Atmospheric chemistry encompasses the interaction of gases and aerosol particles with each other and with the environment. The sum of these interactions determines, in large part, the composition of Earth’s atmosphere, which therefore also changes over time. Furthermore, aerosol particles govern cloud formation with subsequent important implications for the radiative budget of the atmosphere, water vapor distribution, and the hydrological cycle. Our faculty study i) the origin of certain trace gases, with special emphasis on the large scale (hemispheric, or global) contribution from human activities, and how those contributions vary over time; ii) the potential of natural and anthropogenic aerosol particles to form ice clouds and how these particles interact with atmospheric trace gas species impacting atmospheric composition; iii) the global rate of removal of several reactive species and how this is affected by human or natural changes over time.
To address these important questions ITPA maintains two well equipped atmospheric chemistry laboratories to conduct fundamental studies pertaining to the role of gases and particles in Earth’s atmosphere. These investigations require state-of-the-art analytical tools such as gas chromatography (for concentration measurements of trace gases), isotope ratio mass spectrometry (for isotopic analysis of trace gases), conventional mass spectrometry (for compound identification), chemical ionization mass spectrometer (for chemical kinetics study), high-resolution proton-transfer time-of-flight mass spectrometer (for detection of volatile organic compounds), ice nucleation cells (for aerosol phase transition observations for temperatures as low as 180 K), and other analytical approaches. Our faculty and students also use three-dimensional computer modeling of atmospheric chemistry to interpret the observations. In addition to these laboratory and modeling based approaches, investigators from ITPA have conducted field studies in various regions, including Antarctica, Rocky Mountains, Gobi Desert, French Guiana, and South Korea.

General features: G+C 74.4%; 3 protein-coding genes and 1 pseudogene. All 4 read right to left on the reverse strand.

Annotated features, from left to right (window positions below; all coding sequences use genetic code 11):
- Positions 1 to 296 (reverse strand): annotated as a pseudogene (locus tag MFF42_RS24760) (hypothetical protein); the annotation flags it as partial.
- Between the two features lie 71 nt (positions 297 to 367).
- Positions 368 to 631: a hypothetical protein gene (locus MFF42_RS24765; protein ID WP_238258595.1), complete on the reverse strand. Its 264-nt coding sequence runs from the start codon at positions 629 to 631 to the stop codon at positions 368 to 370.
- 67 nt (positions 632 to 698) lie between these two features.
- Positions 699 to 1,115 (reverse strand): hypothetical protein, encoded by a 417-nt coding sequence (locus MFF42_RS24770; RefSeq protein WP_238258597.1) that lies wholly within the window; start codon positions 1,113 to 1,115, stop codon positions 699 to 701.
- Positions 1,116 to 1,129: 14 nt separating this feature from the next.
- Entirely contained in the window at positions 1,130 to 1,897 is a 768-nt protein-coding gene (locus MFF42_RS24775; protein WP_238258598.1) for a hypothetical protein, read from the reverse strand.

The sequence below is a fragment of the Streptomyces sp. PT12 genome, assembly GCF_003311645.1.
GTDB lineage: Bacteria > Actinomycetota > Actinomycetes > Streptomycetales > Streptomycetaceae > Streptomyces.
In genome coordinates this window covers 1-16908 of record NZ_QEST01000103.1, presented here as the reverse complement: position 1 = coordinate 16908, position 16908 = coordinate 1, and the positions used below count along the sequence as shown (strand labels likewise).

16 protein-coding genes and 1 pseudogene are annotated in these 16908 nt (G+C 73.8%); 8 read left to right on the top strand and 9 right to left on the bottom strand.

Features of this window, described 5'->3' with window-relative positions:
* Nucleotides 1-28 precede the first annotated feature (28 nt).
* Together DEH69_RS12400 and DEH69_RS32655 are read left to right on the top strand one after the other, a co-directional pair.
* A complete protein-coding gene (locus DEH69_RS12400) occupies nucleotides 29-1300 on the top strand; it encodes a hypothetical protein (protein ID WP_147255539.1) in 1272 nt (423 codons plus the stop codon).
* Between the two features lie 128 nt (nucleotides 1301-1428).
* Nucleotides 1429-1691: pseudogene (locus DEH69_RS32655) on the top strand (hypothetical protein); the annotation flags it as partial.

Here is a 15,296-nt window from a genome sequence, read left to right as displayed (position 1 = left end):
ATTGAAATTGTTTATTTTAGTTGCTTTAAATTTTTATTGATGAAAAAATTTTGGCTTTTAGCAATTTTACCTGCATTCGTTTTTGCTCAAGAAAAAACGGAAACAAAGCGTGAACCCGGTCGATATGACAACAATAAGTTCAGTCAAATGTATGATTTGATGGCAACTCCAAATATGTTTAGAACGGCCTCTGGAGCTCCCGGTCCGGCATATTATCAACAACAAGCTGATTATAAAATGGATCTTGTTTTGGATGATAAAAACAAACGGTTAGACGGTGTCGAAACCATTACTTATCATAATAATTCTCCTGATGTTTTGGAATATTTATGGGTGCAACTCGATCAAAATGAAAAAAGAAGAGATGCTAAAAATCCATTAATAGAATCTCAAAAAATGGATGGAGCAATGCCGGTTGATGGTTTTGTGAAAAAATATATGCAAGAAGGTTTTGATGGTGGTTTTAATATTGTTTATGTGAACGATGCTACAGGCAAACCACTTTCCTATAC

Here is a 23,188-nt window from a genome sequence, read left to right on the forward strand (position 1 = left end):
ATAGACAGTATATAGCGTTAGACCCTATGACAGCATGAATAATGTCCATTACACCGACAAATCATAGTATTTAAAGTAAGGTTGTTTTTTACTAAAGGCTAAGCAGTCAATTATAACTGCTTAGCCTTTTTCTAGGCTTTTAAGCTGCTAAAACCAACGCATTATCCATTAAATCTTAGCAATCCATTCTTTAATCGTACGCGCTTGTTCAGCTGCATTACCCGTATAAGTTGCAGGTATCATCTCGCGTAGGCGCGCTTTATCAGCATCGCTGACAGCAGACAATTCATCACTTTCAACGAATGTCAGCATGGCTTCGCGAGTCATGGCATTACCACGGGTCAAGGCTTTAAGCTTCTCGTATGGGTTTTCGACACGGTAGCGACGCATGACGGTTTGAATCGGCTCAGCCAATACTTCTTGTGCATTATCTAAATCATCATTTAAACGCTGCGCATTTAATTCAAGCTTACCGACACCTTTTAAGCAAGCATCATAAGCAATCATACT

The time evolution of the atmosphere can be described by a set of geophysical fluid dynamical laws. Atmospheric dynamics deals with the analysis of these laws to understand the mechanism of various types of atmospheric variations. The knowledge and insights gained from dynamical analyses often provide important guidance for interpreting observations and for improving numerical models. Faculty members in our Institute are studying the excitation and propagation processes of atmospheric waves in the stratosphere and the troposphere, and are developing methods to characterize these waves in observations. A better understanding of these processes can lead to their better treatments in the global general circulation models, which are known to suffer from deficiencies in these processes.
The Earth’s climate shows a great deal of natural variability as a consequence of such factors as sporadic volcanic eruptions, atmosphere-ocean variability such as El Nino, and the chaotic variability of the atmosphere. ITPA scientists are engaged in studying atmospheric data and paleo-climatic data from ice cores, as well as numerical general circulation models, to characterize and understand the nature of this variability.